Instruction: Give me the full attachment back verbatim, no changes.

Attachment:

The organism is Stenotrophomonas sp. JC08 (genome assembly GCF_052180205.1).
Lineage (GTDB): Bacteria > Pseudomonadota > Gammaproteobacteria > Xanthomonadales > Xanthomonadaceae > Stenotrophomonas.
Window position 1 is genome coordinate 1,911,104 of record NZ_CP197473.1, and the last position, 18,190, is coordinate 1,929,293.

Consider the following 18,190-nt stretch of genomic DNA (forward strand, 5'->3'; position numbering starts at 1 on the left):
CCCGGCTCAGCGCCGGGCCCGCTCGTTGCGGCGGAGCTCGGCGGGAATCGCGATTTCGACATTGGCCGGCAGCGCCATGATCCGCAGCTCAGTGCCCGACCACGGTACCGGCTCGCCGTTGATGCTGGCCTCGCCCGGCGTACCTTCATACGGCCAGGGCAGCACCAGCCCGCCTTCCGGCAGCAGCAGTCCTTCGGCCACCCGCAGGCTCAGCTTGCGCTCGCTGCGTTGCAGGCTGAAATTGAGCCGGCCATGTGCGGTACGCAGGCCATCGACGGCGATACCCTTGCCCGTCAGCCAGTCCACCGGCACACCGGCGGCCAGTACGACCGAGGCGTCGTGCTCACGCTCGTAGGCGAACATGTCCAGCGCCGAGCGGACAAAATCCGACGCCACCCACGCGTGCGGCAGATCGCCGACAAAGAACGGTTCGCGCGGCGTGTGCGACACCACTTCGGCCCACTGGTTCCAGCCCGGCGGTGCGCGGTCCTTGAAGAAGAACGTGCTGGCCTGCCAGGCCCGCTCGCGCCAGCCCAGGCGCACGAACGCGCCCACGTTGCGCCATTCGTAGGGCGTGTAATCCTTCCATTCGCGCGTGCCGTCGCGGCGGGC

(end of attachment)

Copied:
The organism is Stenotrophomonas sp. JC08 (genome assembly GCF_052180205.1).
Lineage (GTDB): Bacteria > Pseudomonadota > Gammaproteobacteria > Xanthomonadales > Xanthomonadaceae > Stenotrophomonas.
Window position 1 is genome coordinate 1,911,104 of record NZ_CP197473.1, and the last position, 18,190, is coordinate 1,929,293.

Consider the following 18,190-nt stretch of genomic DNA (forward strand, 5'->3'; position numbering starts at 1 on the left):
CCCGGCTCAGCGCCGGGCCCGCTCGTTGCGGCGGAGCTCGGCGGGAATCGCGATTTCGACATTGGCCGGCAGCGCCATGATCCGCAGCTCAGTGCCCGACCACGGTACCGGCTCGCCGTTGATGCTGGCCTCGCCCGGCGTACCTTCATACGGCCAGGGCAGCACCAGCCCGCCTTCCGGCAGCAGCAGTCCTTCGGCCACCCGCAGGCTCAGCTTGCGCTCGCTGCGTTGCAGGCTGAAATTGAGCCGGCCATGTGCGGTACGCAGGCCATCGACGGCGATACCCTTGCCCGTCAGCCAGTCCACCGGCACACCGGCGGCCAGTACGACCGAGGCGTCGTGCTCACGCTCGTAGGCGAACATGTCCAGCGCCGAGCGGACAAAATCCGACGCCACCCACGCGTGCGGCAGATCGCCGACAAAGAACGGTTCGCGCGGCGTGTGCGACACCACTTCGGCCCACTGGTTCCAGCCCGGCGGTGCGCGGTCCTTGAAGAAGAACGTGCTGGCCTGCCAGGCCCGCTCGCGCCAGCCCAGGCGCACGAACGCGCCCACGTTGCGCCATTCGTAGGGCGTGTAATCCTTCCATTCGCGCGTGCCGTCGCGGCGGGC